You’ve likely heard the rule, “show, don’t tell” before; it’s a keeper because, for instance, knowing that Herb looks blankly at the sky while lying helps readers go beyond understanding that he’s lying to “seeing” his conflicted emotions when it happens. Displaying such particularities about the way a character acts also gives a unique window into their reality in a way that a narrated recap simply wouldn’t provide. The same goal of specificity is true for describing important objects at a murder scene, or the shade of yellow that fills the morning sky on fall days in a Midwestern town when that color helps set the tone of a scene.

A long-haired, Venezuelan woman with her eyes closed and right hand on her neck, credit, Jorge Salvador
Capturing particular facial and other gestures that hint at emotions adds energy and depth to content, credit, Jorge Salvador

Through emotional portrayals:

Tapping into the full range of emotions of a character is also important for bringing them alive on the page, whether you’re trying to get readers to like that character, hate them, or consider them crazy. An example of displaying varied emotions comes in the character of Sophie in Sophie’s Choice, during the heaviness of recalling the concentration camp moments related to her children’s deaths, or the over-the-top moments as she escapes those memories in a conflicted, chaotic present. It’s also good as a writer to understand the difference between characters’ emotions, and their feelings, with the latter providing more nuances, as it relates to what story someone tells themself about their action (such as a parent feeling guilty about a child’s death). Literary agent Donald Maass (‎@DonMaass) has an excellent Writer’s Digest piece on evoking more from readers through emotions and feelings.

For those writing personal essays or memoir, a trick I’ve discovered to unearthing emotional pay dirt is paying attention to what time of day or place makes you connect most fully with your emotions, and using those times/places to do things like timed writings that tap into your ability to recall key emotional or visual details.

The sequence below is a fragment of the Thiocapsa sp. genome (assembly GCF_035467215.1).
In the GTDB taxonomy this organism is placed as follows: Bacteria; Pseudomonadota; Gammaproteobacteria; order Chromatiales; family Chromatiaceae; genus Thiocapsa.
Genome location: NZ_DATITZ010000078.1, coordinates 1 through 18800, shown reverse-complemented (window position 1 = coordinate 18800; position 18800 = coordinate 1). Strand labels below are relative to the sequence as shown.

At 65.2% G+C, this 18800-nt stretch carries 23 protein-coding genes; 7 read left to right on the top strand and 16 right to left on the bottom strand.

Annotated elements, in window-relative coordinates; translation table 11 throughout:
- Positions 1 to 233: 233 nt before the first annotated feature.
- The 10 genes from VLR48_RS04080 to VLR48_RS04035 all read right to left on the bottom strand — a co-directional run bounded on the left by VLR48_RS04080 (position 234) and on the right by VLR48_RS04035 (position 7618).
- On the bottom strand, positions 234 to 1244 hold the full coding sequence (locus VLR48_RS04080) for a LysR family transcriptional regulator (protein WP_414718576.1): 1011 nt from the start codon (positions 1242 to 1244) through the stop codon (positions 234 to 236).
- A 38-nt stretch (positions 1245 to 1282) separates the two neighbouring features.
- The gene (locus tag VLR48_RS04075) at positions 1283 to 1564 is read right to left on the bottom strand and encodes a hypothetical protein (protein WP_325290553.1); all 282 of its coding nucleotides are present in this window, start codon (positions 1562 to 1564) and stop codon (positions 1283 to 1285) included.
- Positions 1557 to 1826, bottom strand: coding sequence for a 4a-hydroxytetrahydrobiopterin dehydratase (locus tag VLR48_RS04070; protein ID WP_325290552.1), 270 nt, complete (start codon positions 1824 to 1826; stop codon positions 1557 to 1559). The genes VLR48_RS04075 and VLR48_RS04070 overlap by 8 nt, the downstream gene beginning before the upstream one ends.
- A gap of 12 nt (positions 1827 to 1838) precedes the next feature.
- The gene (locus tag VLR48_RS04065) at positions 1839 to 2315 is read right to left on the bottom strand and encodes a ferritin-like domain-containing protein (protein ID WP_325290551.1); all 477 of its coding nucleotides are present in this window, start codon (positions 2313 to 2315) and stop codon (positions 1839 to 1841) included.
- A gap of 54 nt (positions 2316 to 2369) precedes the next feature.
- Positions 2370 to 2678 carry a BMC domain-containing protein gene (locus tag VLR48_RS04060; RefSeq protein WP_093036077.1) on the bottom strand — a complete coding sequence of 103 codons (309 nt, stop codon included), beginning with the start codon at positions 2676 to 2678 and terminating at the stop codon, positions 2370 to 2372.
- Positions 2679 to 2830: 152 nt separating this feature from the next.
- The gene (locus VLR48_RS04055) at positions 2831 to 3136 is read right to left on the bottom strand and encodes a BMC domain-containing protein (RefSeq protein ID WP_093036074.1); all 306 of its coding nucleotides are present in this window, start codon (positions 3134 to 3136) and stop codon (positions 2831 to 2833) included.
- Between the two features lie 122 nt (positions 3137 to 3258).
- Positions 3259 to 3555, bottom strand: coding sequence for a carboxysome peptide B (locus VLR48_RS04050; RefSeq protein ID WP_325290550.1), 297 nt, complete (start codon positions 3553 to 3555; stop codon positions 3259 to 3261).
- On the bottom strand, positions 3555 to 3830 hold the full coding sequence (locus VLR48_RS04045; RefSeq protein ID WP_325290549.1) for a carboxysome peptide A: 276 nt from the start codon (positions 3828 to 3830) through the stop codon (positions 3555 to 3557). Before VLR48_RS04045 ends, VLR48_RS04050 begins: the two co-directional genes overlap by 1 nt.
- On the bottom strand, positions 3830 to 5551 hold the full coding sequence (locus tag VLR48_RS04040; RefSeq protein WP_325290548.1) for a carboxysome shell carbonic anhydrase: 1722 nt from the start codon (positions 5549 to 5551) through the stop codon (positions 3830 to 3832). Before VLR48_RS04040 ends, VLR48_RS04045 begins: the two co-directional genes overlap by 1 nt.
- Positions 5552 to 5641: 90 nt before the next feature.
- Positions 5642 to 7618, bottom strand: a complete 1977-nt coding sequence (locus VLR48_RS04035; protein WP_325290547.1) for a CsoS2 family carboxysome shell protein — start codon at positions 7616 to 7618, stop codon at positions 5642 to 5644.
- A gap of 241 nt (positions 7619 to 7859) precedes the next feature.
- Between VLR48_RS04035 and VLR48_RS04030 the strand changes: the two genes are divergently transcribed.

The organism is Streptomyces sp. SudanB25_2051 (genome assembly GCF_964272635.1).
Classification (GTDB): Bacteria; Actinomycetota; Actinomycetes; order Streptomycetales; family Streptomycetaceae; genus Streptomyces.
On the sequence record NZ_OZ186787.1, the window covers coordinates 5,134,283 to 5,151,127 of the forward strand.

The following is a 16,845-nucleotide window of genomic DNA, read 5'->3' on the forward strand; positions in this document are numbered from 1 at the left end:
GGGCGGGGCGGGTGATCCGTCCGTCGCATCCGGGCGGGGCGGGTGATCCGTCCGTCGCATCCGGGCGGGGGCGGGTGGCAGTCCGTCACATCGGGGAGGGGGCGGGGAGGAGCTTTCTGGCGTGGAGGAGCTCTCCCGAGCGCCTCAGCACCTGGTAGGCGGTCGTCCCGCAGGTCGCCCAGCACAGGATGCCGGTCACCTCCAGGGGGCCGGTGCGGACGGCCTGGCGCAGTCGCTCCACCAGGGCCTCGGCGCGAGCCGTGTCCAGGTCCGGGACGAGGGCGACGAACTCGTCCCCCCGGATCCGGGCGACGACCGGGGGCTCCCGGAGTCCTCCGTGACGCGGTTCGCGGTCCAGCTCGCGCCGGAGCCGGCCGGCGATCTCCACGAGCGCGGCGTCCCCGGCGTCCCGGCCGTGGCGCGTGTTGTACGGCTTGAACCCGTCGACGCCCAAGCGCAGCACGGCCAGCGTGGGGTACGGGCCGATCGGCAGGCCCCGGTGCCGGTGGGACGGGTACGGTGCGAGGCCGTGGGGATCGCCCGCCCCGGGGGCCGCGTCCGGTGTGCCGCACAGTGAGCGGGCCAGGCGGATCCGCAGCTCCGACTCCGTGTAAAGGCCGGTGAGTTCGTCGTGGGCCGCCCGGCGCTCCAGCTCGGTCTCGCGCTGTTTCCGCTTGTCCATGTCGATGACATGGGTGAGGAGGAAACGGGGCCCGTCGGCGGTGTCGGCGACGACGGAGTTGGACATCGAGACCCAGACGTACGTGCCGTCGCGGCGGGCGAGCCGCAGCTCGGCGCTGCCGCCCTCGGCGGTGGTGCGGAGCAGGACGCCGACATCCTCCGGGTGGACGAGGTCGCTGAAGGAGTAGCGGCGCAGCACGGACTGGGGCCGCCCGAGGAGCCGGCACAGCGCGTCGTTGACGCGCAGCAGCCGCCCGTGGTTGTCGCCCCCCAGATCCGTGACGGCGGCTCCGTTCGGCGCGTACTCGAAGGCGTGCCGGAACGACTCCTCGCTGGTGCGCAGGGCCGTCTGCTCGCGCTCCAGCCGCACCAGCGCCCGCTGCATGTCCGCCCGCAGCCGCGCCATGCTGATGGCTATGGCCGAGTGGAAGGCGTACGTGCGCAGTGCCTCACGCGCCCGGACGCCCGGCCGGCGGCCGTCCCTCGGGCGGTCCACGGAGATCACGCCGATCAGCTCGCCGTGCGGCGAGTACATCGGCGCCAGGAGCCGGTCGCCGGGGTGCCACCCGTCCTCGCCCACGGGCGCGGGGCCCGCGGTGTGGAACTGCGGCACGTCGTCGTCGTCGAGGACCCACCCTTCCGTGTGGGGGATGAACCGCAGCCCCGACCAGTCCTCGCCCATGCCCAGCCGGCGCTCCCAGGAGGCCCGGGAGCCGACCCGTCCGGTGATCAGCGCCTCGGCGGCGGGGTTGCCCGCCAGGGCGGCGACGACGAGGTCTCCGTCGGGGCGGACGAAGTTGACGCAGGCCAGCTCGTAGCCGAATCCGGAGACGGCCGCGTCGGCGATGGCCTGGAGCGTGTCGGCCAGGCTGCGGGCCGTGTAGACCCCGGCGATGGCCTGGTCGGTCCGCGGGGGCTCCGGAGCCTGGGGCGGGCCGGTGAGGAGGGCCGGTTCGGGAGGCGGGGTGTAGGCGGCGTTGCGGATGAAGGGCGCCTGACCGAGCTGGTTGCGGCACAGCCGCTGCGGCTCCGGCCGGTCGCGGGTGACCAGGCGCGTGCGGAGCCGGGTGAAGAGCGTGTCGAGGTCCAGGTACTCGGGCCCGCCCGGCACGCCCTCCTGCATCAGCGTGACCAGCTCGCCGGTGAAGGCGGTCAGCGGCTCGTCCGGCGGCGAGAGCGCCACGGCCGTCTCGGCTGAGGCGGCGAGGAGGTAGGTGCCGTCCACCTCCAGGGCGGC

Add Your Linguistic Stamp

A great way to learn to energize writings is to read content you wouldn’t normally like, such as business articles in the newspaper, and see which writers manage to get you to keep reading. When I’ve done that, one of the main things I’ve noticed in magazine features is that the author often comes up with personalized turns of phrase every four paragraphs or so. The timing isn’t the key, but rather that you spend some mental muscle figuring out how the morning sky filtering through trees feels to you, what about your mom’s favorite Polish saying reminds you of her so much, and all the other things that give you a special understanding of the world, and therefore, an opportunity to guide readers into a place of deeper understanding of themselves.

The same attention to detail applies to a fiction author doing their darndest to show a more subtle range of behaviors from key characters than they could choose to use (e.g., instead of having Aunt Martha sigh every time they stand up due to arthritic joints, perhaps show her moving the front porch rocker into a sunnier spot on a cloudy fall morning). In addition, you can have characters occasionally react differently than readers might initially expect, which adds depth to the character—and thus, to the story.

Barbra A. Rodriguez